Can that be done theologically, since it is likely the Jewish and Catholic chaplains didn't believe in Jesus Christ as their savior? This account took up a whole page in the Patriot's "Bible," which makes me suspicious about what other fallacies are included.

Oops! Here's another one! On page 1217, a tribute to the Bill of Rights is prefaced with John 8:36, which says "if the Son sets you free, you are free indeed." But is the freedom of Christ a political freedom? Of course not! Plus, not even the original Bill of Rights granted political freedom to women and blacks. A key document of our government it may be, but a divine mandate it is not.

The Bible Isn't Just for Americans

What particularly appalls me about this Patriot's "Bible" is its unabashed attempt to promote a version of American history - that is not inerrant - using the infallible integrity of God's Word as an endorsement. The Bible is sacred. American history is not.

Even if there was no dispute in America's evangelical community as to the orthodox, Holy-Spirit-led development of the United States as a Christ-honoring republic, there is absolutely no justification for promoting such a viewpoint with the Bible. Doing so trivializes the very authority God's Word is being banked on to lend credibility to this book.

Remember, the holy Scriptures were not written especially for Americans. God did not divinely inspire the writers of the Canon to document His Gospel for our benefit alone. The histories of many European countries, for instance, are littered with heroes of faith, yet none of them dared to claim God liked their nation best.

I don't doubt that many of the good things with which America has been blessed have come as people in this country have sought to serve God rather than man. And I don't deny that capitalism provides one of the most lucrative mechanisms to achieve high standards of living. But the only people for whom America is the promised land are those with no hope of eternity with Christ.

In Whom Do You Believe?

Please don't get caught up in the thin theology and weak doctrine which purports to undergird patriotanity. It's admirable that so many of our Founding Fathers incorporated statements of affirmation concerning God and the Bible, but that's not the same thing as proclaiming Christ as your Lord and Savior.

Believing the Bible is the word of God isn't enough to save anybody. Nowhere in the Bible is anyone guaranteed faith by only believing God wrote it. Even Satan himself knows more about the Bible than we do. But he doesn't trust in Christ as the Son of God and Savior of His elect. Take the Apostle John's word for it: "These things are written that you may believe that Jesus is the Christ, the Son of God, and that by believing, you might have life in His name." - John 20:31. We have life in Christ's name by believing that He is the Son of God. Not by the "things that are written."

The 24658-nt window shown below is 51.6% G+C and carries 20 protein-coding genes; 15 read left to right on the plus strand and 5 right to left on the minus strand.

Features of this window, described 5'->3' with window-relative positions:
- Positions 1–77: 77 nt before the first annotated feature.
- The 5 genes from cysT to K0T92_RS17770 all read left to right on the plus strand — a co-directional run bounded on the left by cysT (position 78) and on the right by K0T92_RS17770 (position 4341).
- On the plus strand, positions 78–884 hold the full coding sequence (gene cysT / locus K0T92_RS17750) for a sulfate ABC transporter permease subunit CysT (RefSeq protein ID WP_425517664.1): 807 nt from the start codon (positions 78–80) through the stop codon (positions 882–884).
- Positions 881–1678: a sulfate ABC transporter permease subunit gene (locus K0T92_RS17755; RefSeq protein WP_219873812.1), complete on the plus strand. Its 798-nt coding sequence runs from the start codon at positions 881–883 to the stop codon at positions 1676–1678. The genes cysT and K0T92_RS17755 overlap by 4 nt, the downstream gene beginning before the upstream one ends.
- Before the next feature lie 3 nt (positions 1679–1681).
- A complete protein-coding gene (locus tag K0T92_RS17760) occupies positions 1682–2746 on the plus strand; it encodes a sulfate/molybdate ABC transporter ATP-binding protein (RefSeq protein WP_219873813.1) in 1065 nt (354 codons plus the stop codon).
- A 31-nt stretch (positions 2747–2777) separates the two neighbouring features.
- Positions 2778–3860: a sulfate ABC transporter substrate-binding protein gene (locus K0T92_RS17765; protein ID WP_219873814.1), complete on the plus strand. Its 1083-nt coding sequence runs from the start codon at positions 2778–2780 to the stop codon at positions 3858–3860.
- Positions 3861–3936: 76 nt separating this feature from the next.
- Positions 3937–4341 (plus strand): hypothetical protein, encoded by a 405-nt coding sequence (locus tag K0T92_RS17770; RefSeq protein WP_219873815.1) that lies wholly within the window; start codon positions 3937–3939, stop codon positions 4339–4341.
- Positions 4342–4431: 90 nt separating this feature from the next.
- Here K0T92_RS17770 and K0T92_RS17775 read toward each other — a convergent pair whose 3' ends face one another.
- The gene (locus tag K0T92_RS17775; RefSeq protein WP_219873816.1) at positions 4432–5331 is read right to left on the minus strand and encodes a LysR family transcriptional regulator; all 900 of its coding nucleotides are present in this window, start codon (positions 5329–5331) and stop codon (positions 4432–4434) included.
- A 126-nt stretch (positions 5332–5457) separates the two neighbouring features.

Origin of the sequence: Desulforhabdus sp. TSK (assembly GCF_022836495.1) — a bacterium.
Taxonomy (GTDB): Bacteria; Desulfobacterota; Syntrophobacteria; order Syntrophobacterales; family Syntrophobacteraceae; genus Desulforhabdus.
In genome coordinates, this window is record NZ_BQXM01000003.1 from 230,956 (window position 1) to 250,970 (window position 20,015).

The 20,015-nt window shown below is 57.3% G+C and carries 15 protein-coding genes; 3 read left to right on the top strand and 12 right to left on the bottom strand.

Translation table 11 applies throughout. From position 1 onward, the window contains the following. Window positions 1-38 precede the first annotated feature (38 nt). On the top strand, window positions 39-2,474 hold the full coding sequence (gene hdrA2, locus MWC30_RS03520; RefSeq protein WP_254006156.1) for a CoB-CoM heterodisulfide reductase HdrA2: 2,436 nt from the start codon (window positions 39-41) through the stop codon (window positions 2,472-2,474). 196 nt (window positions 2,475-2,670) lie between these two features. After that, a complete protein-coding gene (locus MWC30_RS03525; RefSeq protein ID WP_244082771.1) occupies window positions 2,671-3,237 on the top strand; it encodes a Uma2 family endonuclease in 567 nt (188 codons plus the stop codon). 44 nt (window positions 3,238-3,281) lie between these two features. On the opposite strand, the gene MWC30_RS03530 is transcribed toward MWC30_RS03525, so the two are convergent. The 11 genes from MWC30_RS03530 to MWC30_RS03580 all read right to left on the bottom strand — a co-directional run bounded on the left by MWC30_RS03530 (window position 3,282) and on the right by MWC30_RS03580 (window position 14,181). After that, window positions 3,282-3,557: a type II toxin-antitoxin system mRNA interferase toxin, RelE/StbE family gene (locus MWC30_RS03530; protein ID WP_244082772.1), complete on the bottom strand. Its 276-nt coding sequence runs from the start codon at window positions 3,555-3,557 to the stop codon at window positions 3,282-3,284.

Yes, America has had an incredible history. Yes, I'm grateful to be an American, and I want to see my country and its people thrive and prosper. Yes, I am concerned about the downward spiral of morality in our society, and yes, I'm convinced our government needs to be downsized, and our citizenry needs to be individually and collectively held accountable for its actions.

But can we fix the problems we have in our country by trying to convince Americans how Godly our Founding Fathers were? Has any country in history ever managed to right its ship of state by codifying theocratic principles? Just as Christ didn't come to establish a human government, so the faith of our Founding Fathers - whatever it was - won't change our government today.

Do we evangelize because Billy Graham is a noteworthy evangelical? Of course not. Then why should we evangelize because we believe George Washington was born-again? Nobody's faith can save anybody else. Nobody's faith can encourage a country to be more moral. And nobody's faith can convince politicians to eradicate entitlement programs.